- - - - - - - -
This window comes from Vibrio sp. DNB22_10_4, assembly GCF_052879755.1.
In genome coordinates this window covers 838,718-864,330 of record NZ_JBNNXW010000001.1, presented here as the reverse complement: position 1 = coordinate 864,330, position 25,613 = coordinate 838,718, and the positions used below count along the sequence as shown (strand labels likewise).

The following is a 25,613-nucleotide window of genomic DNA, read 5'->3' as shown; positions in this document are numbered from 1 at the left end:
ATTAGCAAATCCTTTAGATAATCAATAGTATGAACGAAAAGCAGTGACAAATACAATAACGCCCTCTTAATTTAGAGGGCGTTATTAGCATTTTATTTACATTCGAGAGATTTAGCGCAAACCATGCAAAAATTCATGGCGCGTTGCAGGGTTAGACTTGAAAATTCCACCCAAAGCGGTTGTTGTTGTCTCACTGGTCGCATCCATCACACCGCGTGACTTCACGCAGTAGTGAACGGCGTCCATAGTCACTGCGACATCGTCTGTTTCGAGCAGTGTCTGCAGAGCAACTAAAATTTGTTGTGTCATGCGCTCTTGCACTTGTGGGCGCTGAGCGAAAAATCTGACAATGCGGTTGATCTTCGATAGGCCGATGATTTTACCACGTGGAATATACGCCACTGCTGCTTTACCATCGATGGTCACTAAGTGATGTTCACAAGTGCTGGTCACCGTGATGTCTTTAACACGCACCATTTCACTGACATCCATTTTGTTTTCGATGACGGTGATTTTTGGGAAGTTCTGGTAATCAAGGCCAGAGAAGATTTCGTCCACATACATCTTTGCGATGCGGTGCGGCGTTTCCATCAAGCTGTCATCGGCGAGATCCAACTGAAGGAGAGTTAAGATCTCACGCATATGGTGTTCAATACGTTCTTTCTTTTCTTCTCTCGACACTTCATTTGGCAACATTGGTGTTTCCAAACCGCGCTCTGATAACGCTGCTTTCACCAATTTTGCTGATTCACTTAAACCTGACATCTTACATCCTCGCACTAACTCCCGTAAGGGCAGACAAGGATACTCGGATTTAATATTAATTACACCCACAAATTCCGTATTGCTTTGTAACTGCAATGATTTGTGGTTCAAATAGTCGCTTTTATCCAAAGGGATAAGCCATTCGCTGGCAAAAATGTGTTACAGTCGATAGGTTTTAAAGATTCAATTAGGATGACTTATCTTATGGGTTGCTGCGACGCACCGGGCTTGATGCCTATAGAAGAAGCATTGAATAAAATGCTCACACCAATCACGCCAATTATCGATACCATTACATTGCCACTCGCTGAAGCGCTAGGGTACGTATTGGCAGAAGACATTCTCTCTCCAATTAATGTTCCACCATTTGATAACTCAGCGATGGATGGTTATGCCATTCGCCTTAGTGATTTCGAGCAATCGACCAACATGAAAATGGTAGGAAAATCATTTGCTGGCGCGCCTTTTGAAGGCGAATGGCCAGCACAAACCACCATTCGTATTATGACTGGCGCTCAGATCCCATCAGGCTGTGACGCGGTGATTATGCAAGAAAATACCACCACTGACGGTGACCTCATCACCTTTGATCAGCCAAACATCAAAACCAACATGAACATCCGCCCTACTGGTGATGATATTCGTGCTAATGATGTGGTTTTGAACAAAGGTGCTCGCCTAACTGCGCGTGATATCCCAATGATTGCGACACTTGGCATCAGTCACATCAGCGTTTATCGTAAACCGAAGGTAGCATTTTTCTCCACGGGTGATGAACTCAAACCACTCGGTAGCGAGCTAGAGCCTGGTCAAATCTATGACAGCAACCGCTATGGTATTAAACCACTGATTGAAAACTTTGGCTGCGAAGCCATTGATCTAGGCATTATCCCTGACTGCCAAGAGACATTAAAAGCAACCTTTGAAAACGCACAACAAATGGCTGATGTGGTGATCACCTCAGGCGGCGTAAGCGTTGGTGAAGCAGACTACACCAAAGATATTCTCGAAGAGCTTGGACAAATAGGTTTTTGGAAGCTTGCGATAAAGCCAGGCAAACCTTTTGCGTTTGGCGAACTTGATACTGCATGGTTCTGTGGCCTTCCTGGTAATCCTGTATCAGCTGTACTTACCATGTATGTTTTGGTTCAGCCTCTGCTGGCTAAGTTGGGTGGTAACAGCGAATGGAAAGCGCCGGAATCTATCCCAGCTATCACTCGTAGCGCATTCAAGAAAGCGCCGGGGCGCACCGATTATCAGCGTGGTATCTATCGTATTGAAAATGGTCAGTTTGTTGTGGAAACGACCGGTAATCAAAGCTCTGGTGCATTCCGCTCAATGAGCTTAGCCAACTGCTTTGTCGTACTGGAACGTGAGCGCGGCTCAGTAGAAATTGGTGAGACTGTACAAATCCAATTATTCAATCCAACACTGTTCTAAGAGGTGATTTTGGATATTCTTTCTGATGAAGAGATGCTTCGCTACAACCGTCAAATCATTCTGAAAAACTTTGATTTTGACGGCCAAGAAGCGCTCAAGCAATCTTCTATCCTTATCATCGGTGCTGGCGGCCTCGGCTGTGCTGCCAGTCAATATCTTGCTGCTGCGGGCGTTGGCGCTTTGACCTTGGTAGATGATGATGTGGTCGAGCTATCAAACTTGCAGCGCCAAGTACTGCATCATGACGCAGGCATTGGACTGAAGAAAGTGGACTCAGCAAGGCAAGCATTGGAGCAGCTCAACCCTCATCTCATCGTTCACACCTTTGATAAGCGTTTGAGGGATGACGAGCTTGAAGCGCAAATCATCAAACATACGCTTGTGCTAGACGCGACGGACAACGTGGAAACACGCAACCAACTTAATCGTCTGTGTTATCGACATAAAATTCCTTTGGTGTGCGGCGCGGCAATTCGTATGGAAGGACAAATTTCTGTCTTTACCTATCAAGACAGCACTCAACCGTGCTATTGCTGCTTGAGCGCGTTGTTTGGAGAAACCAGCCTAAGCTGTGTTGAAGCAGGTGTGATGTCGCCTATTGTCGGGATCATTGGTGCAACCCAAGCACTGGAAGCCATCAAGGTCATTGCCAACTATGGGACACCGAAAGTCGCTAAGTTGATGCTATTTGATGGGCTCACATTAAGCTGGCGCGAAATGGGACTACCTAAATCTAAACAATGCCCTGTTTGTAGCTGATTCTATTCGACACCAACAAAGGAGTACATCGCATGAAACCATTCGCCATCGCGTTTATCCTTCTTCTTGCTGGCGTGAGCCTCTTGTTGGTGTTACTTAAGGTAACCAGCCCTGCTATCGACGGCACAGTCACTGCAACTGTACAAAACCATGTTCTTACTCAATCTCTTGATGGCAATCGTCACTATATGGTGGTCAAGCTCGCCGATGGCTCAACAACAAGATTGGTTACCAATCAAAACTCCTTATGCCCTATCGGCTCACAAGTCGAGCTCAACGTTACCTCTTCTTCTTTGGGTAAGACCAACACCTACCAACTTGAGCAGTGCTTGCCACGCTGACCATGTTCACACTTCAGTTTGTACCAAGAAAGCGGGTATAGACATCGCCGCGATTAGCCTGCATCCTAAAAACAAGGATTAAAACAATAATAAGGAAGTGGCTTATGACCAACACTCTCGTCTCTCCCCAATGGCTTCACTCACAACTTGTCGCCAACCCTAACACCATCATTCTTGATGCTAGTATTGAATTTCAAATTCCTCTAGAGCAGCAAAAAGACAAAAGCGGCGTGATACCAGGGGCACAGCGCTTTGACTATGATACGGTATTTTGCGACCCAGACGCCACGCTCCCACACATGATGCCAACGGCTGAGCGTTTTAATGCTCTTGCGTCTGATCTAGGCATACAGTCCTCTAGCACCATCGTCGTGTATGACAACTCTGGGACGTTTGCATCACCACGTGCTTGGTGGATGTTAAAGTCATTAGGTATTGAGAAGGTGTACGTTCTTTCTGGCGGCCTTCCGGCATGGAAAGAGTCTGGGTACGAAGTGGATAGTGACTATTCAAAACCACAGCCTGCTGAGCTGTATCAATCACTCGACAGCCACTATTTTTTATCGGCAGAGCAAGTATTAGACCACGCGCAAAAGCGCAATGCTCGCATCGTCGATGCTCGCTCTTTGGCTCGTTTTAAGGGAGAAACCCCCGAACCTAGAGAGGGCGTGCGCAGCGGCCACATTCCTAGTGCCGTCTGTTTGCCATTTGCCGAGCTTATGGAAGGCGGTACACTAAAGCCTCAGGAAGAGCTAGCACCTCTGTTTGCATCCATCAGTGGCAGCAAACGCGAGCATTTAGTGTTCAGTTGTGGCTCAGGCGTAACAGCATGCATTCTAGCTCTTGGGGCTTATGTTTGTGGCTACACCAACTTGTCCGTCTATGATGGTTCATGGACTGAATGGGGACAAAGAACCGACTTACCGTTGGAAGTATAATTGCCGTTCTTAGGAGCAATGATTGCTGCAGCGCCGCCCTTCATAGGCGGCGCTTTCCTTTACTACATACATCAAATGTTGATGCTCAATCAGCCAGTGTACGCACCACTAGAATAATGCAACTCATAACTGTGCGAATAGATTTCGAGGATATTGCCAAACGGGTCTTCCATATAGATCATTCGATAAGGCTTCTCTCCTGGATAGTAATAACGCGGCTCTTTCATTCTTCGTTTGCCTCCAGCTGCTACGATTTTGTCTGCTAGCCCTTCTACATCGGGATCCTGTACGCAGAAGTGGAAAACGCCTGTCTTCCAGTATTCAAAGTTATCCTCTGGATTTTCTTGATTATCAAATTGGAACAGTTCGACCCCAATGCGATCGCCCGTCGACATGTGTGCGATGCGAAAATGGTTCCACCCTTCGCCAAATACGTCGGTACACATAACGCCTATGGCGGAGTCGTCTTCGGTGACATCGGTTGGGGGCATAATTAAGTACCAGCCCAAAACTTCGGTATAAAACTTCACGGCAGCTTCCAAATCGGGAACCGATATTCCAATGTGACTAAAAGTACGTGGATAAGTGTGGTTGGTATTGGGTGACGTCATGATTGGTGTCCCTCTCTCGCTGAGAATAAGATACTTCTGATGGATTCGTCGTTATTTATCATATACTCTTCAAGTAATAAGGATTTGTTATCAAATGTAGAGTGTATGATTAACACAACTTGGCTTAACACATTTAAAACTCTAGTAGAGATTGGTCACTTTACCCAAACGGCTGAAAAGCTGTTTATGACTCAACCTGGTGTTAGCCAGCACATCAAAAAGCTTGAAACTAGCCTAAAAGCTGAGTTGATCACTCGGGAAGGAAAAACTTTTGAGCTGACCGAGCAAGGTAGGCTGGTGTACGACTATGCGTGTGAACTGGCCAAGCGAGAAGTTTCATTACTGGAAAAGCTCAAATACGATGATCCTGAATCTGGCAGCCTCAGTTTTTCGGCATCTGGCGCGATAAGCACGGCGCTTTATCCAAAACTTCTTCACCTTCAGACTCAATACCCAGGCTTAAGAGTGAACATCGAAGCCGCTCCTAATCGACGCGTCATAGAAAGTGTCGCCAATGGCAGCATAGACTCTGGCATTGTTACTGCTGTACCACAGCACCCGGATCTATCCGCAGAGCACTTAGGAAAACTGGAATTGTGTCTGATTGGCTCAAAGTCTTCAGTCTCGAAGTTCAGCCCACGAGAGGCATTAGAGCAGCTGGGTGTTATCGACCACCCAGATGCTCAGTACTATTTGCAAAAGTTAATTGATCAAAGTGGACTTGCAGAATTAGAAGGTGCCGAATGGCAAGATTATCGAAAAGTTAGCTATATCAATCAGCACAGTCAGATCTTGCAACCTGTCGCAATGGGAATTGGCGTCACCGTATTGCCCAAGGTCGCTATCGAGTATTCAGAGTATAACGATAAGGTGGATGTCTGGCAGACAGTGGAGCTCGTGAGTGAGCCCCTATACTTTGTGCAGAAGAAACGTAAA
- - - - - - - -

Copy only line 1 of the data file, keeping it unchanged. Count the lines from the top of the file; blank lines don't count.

This window comes from Vibrio sp. DNB22_10_4, assembly GCF_052879755.1.